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Baldev Singh v. Eric H. Holder


January 27, 2011


On Petition for Review of an Order of the Board of Immigration Appeals Agency No. A072-114-015




Submitted November 4, 2010*fn2 Seattle, Washington

Before: B. FLETCHER and BYBEE, Circuit Judges, and WILKEN, District Judge.*fn3

Petitioner Baldev Singh seeks review of an order of the Board of Immigration Appeals (Board), issued on October 7, 2009, in which the Board rejected his appeal from the Immigration Judge's (IJ) decision denying his applications for asylum, witholding of removal, and protection under the Convention Against Torture (CAT). Singh sought asylum due to alleged persecution on account of his Sikh faith and his political opinion. We have jurisdiction under 8 U.S.C. § 1252(a)(1). We grant the petition and remand.

The Board's determination that an alien is not eligible for asylum must be upheld if supported by reasonable, substantial, and probative evidence in the record; reversal should occur only where the evidence is such that a reasonable fact finder would have to conclude that the requisite fear of persecution existed. INS v. Elias-Zacarias, 502 U.S. 478, 481 (1992); Yazitchian v. INS, 207 F.3d 1164, 1168 (9th Cir. 2000). Administrative findings of fact are conclusive unless any reasonable adjudicator would be compelled to conclude to the contrary. 8 U.S.C. § 1252(b)(4)(B). Credibility determinations are also reviewed for substantial evidence and, thus, must be upheld unless the evidence presented would compel a reasonable fact finder to reach a contrary result. de Leon-Barrios v. INS, 116 F.3d 391, 393 (9th Cir. 1997). An adverse credibility determination must be supported by "specific, cogent reason[s]." Akinmade v. INS, 196 F.3d 951, 954 (9th Cir. 1999) (alteration in original). We independently evaluate the IJ's reasons for his adverse credibility findings. Chen v. Ashcroft, 362 F.3d 611, 617 (9th Cir. 2004).

The IJ denied Singh asylum, witholding of removal, and relief under the CAT after making an adverse credibility finding. The Board affirmed the IJ's adverse credibility finding on three of the grounds addressed by the IJ, and stated that it did not reach the remaining grounds for the IJ's determination. The Board affirmed the denial of asylum, witholding of removal, and relief under the CAT. "Where the BIA reviews the IJ's decision de novo, our review is limited to the BIA's decision, except to the extent the IJ's opinion is expressly adopted." Cordon-Garcia v. INS, 204 F.3d 985, 990 (9th Cir. 2000); see also Hosseini v. Gonzales, 471 F.3d 953, 957 (9th Cir. 2006).

We find insufficient indicia in the record to support the Board's adverse credibility determination. First, the statements from Singh's father and father-inlaw do not create the material discrepancy the IJ found, because they do not contradict Singh's testimony. The father-in-law's statement corroborates Singh's arrest in 1990 while the father's statement corroborates Singh's arrest in 1992. The omission of one arrest in either of the statements reduces the amount of corroboration offered by each of the statements, but does not produce inconsistent evidence. See Singh v. Ashcroft, 301 F.3d 1109, 1112 (9th Cir. 2002) (recognizing that "inconsistent" means "contradictory").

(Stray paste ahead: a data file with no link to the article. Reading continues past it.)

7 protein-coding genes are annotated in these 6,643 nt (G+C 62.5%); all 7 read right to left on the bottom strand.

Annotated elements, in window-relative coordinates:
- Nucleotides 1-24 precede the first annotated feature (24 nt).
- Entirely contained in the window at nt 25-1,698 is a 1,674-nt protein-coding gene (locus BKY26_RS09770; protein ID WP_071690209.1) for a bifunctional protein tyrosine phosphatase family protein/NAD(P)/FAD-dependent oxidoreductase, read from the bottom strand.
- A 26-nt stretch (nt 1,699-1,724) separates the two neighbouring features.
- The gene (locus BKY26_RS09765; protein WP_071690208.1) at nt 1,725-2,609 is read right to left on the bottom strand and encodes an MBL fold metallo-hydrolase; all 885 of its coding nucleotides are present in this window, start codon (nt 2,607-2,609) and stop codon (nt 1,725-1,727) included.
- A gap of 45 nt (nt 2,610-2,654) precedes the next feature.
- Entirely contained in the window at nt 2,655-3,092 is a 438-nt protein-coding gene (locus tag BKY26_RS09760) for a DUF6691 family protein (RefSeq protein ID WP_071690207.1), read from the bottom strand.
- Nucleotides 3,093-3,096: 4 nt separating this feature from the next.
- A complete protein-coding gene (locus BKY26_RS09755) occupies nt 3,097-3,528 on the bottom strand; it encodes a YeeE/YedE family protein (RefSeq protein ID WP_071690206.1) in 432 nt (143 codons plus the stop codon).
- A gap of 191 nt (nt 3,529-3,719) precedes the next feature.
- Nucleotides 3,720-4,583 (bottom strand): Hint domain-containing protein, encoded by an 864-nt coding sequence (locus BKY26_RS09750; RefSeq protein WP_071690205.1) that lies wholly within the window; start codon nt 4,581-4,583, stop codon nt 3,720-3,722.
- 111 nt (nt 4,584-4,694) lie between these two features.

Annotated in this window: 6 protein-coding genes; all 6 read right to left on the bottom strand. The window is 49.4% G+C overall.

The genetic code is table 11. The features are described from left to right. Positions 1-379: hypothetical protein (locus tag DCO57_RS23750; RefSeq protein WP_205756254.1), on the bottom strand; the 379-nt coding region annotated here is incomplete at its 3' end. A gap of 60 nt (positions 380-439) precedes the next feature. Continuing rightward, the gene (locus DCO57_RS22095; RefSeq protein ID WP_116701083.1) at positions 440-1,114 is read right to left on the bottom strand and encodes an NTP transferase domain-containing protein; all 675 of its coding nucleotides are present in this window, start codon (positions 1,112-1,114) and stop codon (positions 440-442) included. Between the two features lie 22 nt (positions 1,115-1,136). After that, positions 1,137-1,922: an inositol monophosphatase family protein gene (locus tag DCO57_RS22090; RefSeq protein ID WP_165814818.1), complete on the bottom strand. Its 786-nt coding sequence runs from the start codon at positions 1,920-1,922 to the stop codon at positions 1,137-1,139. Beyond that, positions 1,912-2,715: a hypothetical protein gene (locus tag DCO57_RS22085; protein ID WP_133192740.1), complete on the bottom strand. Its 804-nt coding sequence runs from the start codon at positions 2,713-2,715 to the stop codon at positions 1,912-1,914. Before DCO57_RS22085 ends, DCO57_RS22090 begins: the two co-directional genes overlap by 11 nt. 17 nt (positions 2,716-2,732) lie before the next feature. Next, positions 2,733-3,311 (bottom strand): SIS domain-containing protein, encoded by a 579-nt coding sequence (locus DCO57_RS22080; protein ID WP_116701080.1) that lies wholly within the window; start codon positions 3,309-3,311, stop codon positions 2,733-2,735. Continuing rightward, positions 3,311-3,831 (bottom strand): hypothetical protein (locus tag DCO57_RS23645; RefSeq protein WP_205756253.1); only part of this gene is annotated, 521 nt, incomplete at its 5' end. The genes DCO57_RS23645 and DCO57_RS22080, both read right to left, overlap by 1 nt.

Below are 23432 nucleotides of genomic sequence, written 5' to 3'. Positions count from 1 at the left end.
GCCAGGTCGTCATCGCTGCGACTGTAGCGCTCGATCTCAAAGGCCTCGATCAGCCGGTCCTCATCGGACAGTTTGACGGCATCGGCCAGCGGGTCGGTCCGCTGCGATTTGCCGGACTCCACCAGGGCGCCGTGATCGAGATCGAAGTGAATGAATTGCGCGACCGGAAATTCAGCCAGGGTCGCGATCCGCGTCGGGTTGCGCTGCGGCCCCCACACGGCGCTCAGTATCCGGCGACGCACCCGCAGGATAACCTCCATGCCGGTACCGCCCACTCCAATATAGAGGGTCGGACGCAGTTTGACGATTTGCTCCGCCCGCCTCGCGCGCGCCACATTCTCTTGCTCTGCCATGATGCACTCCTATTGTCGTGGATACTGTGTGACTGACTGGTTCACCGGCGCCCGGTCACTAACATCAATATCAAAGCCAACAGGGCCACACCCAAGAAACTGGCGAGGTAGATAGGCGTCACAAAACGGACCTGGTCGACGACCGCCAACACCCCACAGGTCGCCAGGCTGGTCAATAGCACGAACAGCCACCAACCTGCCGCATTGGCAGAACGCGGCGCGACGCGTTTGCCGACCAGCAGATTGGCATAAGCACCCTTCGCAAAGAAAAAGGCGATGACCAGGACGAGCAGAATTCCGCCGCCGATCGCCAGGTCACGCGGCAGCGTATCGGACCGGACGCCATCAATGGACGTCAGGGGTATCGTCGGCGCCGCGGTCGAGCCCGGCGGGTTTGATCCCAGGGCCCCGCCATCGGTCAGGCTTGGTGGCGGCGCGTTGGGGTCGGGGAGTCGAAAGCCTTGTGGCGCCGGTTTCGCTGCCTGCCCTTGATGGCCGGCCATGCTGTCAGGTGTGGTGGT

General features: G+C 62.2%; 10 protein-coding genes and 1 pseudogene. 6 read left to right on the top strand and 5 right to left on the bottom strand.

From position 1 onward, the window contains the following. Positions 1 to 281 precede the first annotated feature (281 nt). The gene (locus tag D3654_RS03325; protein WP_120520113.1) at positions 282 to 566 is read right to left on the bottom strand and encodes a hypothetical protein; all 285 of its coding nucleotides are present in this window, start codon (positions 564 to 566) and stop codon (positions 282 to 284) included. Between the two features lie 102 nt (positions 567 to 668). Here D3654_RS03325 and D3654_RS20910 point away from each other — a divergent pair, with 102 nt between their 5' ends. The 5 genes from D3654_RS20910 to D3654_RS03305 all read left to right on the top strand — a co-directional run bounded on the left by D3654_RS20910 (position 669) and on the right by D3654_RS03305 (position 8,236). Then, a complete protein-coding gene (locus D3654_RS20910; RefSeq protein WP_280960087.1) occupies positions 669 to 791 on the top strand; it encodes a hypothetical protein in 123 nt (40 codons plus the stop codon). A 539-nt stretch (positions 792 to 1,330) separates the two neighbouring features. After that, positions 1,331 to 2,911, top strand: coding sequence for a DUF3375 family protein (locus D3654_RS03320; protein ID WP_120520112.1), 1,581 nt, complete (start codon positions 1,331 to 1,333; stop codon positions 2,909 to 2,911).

Secondly, contrary to the IJ's finding, Singh was generally consistent in his testimony that he was arrested for a second time in April 1992, and left India in December 1992. This testimony was supported by his 1993 asylum application, and the statements from his family members. At one point in the hearing, Singh apparently misspoke and said that he left India in 1990. The IJ's attempt to seek clarification from Singh was interrupted by an exchange with the interpreter and Singh's counsel. The IJ then did not pursue an explanation. Subsequently, Singh reiterated that he was arrested in April 1992, and left India in December of that year. Where an asylum applicant is "denied a reasonable opportunity to explain what the IJ perceived as an inconsistency in her testimony . . . . [t]he IJ's doubt about the veracity of her story . . . cannot serve as a basis for the denial of asylum." Chen, 362 F.3d at 618.

Finally, the Board relied on the IJ's finding that Singh's demeanor was non-responsive. The IJ faulted Singh for repeatedly stating that he was having trouble remembering particular facts. For example, the IJ faulted Singh for struggling to answer questions about the date of his return to India after a previous visit to the United States in 1981. It is important to note, however, that Singh was called upon to testify in 2008 about events that occurred eighteen years and, sometimes, nearly thirty years earlier.

In addition, the IJ found Singh's demeanor particularly evasive when he was asked whether anyone in India was still searching for him. Because our review of the transcript reveals that Singh was responsive to the IJ's questions, the IJ's contrary finding does not support an adverse credibility determination.

Our independent evaluation of the record reveals that none of the Board's reasons for affirming the IJ's adverse credibility finding was supported by substantial evidence.

We remand this case to the Board with instructions to consider Singh's petition for asylum, witholding of removal, and relief under the CAT in light of our ruling that his testimony is credible. INS v. Ventura, 537 U.S. 12, 14-18 (2002) (per curiam) (remand appropriate where asylum issue not fully considered by the BIA); Singh v. Gonzales, 439 F.3d 1100, 1113 (9th Cir. 2006) (reversing adverse credibility finding and remanding for determination of asylum eligibility); Singh v. Ashcroft, 362 F.3d 1164, 1172 (9th Cir. 2004) (same); He v. Ashcroft, 382 F.3d 593, 603-04 (9th Cir. 2003).


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